“So far the disease has not kept us from operating as we would normally and there’s no reason to expect that to be the case in the foreseeable future,” he said.
But many Republicans continue to interact with Trump and senior officials at the White House, where those CDC guidelines are often dismissed. And some Democrats lashed out at a small bloc of House Republicans who do not wear masks unless they are in a place where it is mandatory — such as voting on the House floor — and attend events such as Trump’s GOP nomination acceptance speech in late August, with 1,500 attendees on the South Lawn.
“I’ve stopped going to in-person Judiciary Committee meetings because of the number of members on that side who’ve either tested positive or just refuse to wear masks there, and it’s selfish. It’s reckless, and it furthers this virus,” Rep. Eric Swalwell (R-Calif.) told reporters.
Many Republican senators were in attendance at the White House Rose Garden on Saturday evening as Trump announced Barrett as his Supreme Court pick. Lee was spotted without a mask as he interacted closely with other people at the event, where not all of the roughly 150 guests were tested for the virus beforehand. Tillis also attended the White House event.
Several of lawmakers’ offices did not return a request for comment Friday on whether they were being tested or quarantining out of caution, but aides to Sen. Kelly Loeffler (R-Ga.) and Marsha Blackburn (R-Tenn.) said they took diagnostic tests, which returned negative results. Blackburn was also in Cleveland for the presidential debate on Tuesday night and was photographed in a selfie with White House chief of staff Mark Meadows, neither wearing masks.
Sen. Rob Portman (R-Ohio) and Rep. Michael R. Turner (R-Ohio) also attended a White House event on Monday in which Trump promoted a new electric pickup truck manufactured by Lordstown Motors, based in northeastern Ohio. Portman’s aides said he tested negative Friday.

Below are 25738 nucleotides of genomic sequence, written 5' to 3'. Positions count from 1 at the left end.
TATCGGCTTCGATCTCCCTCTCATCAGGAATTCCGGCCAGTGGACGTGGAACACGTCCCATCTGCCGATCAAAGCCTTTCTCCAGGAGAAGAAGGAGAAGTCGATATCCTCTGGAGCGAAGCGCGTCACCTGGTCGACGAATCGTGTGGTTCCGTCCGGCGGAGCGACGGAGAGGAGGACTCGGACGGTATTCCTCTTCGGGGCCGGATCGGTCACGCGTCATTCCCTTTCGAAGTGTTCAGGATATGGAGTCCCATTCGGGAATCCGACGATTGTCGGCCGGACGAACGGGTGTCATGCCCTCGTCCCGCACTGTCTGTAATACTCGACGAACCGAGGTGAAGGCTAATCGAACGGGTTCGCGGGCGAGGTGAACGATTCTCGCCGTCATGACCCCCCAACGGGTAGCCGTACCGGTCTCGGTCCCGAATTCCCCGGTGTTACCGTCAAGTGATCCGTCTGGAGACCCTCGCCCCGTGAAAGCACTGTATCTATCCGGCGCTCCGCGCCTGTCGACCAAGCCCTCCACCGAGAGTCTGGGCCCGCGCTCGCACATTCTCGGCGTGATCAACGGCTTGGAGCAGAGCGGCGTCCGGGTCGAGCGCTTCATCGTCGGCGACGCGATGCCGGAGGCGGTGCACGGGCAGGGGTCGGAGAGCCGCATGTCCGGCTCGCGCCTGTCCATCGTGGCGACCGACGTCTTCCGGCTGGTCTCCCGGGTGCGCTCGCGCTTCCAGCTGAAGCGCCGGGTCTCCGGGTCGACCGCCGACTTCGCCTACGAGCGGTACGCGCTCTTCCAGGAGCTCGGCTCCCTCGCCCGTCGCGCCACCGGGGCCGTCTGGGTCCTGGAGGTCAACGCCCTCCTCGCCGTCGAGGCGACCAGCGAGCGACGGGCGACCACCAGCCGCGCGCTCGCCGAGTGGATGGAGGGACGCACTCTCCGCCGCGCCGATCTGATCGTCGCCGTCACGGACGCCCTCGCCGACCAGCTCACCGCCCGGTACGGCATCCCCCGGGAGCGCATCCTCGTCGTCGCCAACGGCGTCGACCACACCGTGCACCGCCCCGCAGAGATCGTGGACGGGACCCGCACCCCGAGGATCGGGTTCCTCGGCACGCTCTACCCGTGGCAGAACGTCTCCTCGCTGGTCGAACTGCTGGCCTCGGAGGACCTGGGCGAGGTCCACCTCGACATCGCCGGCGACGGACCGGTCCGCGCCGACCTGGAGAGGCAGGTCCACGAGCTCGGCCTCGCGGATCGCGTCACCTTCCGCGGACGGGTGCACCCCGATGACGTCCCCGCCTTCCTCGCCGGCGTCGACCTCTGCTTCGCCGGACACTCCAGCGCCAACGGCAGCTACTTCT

Meanwhile, more than 30 senators — all but one of them Republicans — have sat down with Barrett during the traditional courtesy visits undertaken by Supreme Court nominees on Capitol Hill. Rather than in individual Senate offices, the meetings have been held in the ornate Mansfield room in the Capitol, allowing enough space for Barrett, the senators, a handful of aides and members of the media to socially distance.
Occasionally, Barrett has worn a mask, but often she does not. The same is true of White House counsel Pat Cipollone, who has accompanied the judge on her nominee meetings with senators. The meetings were spread out over three days this week.
Deputy White House press secretary Judd Deere said Friday that Barrett is tested daily for the coronavirus, testing negative most recently on Friday morning. Her last direct contact with the president was last weekend, when she was at the White House for her Rose Garden announcement.
Barrett had tested positive for the coronavirus in the summer before her nomination, according to three officials familiar with the diagnosis. The CDC says it has limited information about reinfection with the virus and is working to learn more, but genome sequencing has confirmed at least two cases of reinfection.
Due to the exposure, Schumer and Sen. Dianne Feinstein (Calif.), the Judiciary Committee’s top Democrat, said in a joint statement Friday that it was “premature” for Committee Chairman Lindsey O. Graham (R-S.C.) to plan to proceed with Barrett’s confirmation hearings in-person and said that virtual hearings were unacceptable for a nominee for a lifetime judicial vacancy.
“It’s critical that Chairman Graham put the health of senators, the nominee and staff first — and ensure a full and fair hearing that is not rushed, not truncated, and not virtual,” Schumer and Feinstein said. “Otherwise this already illegitimate process will become a dangerous one.”
Aides to Graham, who has not been with the president this week but spoke with him earlier Friday, had no immediate comment on the demand from Democrats. But earlier Friday, Republican staff said there was no scheduling change to the confirmation hearings, which are slated to begin Oct. 12.
Erica Werner contributed to this report.